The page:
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This article is written by a student writer from the Her Campus at FSU chapter.

Being a woman is a one-of-a-kind experience, where we are continuously learning and growing with our changing bodies and mindsets, all while trying to pave the way for the next generation of women. It can be overwhelming trying to be who we want to be, while also learning to let go and learn from our past selves. Because of this, it is imperative to learn to express gratitude for ourselves and our lives, as I have seen the impact it has had on my own mental health. 

The art of expressing gratitude can be described as feeling thankful and even lucky for a particular part of our lives. This gratefulness is seen as a positive and warm emotion that allows us to handle things with care and attention. What I will be sharing with you is what I have gained so far from practicing gratitude this women’s history month.

improved well-being and satisfaction

Experiencing gratitude tends to have a correlation with the way we feel about our life and state of being. According to a recent study, “Experiencing gratitude, thankfulness, and appreciation tends to foster positive feelings, which in turn, contribute to one’s overall sense of well-being. Therefore, gratitude appears to be one component, among many components, that contributes to an individual’s well-being.”

I’ve experienced a sense of contentment and peace with who I am and how I am doing in life. I became satisfied with what is, rather than focusing on what it should’ve been or could’ve been. This feeling of satisfaction within my life then overpours into my ability to appreciate the world and people around me. 

better stress management

With gratitude comes the skill to manage stress better. Although it is normal to be preoccupied with our daily activities, it is important to learn how to not let these tasks get the best of us and cause us unnecessary stress. 

Learning the art of gratitude can help reduce anxiety driven by stress. The Cypress Counseling Center explains: “Gratitude can also help to minimize and mitigate other symptoms associated with anxiety. According to a study published in the National Center for Biotechnology Information in the United States, gratitude helps to manage sleep disorders, including insomnia. Gratitude blocks toxic emotions, such as resentment, envy, depression, and regret.”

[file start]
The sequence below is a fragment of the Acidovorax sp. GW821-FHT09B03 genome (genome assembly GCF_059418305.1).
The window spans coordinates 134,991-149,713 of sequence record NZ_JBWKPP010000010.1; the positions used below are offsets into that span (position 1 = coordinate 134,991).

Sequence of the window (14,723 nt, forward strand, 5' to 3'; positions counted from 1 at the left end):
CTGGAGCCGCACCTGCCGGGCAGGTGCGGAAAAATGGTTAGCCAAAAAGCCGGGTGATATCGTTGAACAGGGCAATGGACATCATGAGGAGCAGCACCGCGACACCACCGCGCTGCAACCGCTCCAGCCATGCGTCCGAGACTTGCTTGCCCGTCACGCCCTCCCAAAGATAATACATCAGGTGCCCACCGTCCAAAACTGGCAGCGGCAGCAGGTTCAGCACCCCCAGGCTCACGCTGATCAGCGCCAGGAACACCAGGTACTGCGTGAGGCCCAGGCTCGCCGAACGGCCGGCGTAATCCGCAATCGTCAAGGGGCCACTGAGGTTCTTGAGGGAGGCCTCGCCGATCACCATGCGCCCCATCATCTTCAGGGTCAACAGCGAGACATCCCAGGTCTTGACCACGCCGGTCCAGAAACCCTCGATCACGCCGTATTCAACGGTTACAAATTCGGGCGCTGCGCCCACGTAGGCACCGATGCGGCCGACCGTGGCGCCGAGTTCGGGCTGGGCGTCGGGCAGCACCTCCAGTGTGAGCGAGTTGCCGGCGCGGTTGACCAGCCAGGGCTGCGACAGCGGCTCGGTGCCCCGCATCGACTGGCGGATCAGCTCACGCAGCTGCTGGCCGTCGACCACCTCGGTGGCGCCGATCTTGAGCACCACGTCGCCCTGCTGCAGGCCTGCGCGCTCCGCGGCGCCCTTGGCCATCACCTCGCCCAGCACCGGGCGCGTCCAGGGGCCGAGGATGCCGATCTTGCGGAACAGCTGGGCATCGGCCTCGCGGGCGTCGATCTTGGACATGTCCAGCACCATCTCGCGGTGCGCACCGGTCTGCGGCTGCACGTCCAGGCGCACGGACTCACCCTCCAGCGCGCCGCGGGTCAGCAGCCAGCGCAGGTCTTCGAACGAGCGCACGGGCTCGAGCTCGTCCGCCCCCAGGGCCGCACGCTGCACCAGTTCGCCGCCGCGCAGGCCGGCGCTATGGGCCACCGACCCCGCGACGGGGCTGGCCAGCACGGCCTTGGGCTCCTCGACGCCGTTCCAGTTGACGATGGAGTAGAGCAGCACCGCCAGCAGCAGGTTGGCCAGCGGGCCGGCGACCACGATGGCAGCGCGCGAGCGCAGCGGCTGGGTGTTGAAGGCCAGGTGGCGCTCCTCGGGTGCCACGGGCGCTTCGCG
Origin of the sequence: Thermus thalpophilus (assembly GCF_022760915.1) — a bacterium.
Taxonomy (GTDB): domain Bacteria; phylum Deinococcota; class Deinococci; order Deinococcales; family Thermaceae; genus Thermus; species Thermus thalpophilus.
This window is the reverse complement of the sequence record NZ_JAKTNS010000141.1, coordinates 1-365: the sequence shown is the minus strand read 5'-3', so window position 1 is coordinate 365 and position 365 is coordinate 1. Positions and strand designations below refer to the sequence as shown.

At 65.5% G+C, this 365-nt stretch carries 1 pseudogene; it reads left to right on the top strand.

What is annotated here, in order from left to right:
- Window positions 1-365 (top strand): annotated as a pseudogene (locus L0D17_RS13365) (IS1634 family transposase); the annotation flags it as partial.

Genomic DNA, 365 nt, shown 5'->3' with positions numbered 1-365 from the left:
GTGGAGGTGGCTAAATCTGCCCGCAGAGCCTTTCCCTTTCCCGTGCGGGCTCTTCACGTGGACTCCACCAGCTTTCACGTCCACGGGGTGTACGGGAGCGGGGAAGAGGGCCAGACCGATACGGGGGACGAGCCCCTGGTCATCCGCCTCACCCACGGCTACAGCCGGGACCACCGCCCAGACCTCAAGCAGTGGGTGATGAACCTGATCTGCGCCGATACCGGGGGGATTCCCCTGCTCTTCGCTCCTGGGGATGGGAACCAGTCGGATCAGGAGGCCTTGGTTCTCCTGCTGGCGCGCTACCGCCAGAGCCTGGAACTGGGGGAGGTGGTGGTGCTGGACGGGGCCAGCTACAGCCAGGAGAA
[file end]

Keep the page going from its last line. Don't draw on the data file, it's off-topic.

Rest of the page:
Although it is normal to encounter situations that may be stressful, I’ve learned to shift my perspective and mindset in those moments. For example, rather than stating how I “have” to do something, I shifted the narrative to I “get to do this.” The reality is more than half of the things I am stressing about I asked for, such as the ability to go to a great university but then having to complete assignments. Finding an appreciation for the things I take for granted has given me the ability to manage stress better and learn from these experiences. 

boost the “happy” hormones

It’s no secret that gratitude is often associated with positive emotions, but what exactly does it do to the brain? For starters, gratitude encourages the production of happy hormones and emotions that make us feel better. According to the Brain Balance Centers, “…gratitude can boost neurotransmitter serotonin and activate the brain stem to produce dopamine. Dopamine is our brain’s pleasure chemical. The more we think positive, grateful thoughts, the healthier and happier we feel.” 

When I began to practice this art, there was a moment of uncertainty that was backed by anxiety and frustration about why certain things weren’t going my way or the way I wanted things to go. After some time, I began to realize that gratitude is learning to be thankful and finding all the little things that make life a little more pleasing every day. This then triggered me to be satisfied and happy with myself and what I am doing. I found myself feeling lucky and even positive in the midst of situations that would’ve broken me before. It was an enlightening experience, to say the least. These happy hormones I was feeling were there all along, I just needed to activate them with a little sprinkle of gratitude. 

Personally, gratitude is something I’ve been working on and feel I want to improve on it. After practicing it and speaking positively about myself and those around me, I’ve noticed a positive difference in how I manage stress and obstacles. As a woman, I feel it is even more important to practice gratitude, given how positively it has changed my life and way of thinking. 

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Madelyn Mairena is currently a Senior majoring in Advertising at Florida State University. She has been a writer for Her Campus since her freshman year and has found a passion for getting down to the nitty-gritty details of hot topics, as well as interviewing inspiring leaders and artists. For all business inquiries, please reach out to her at madelynstar11@gmail.com.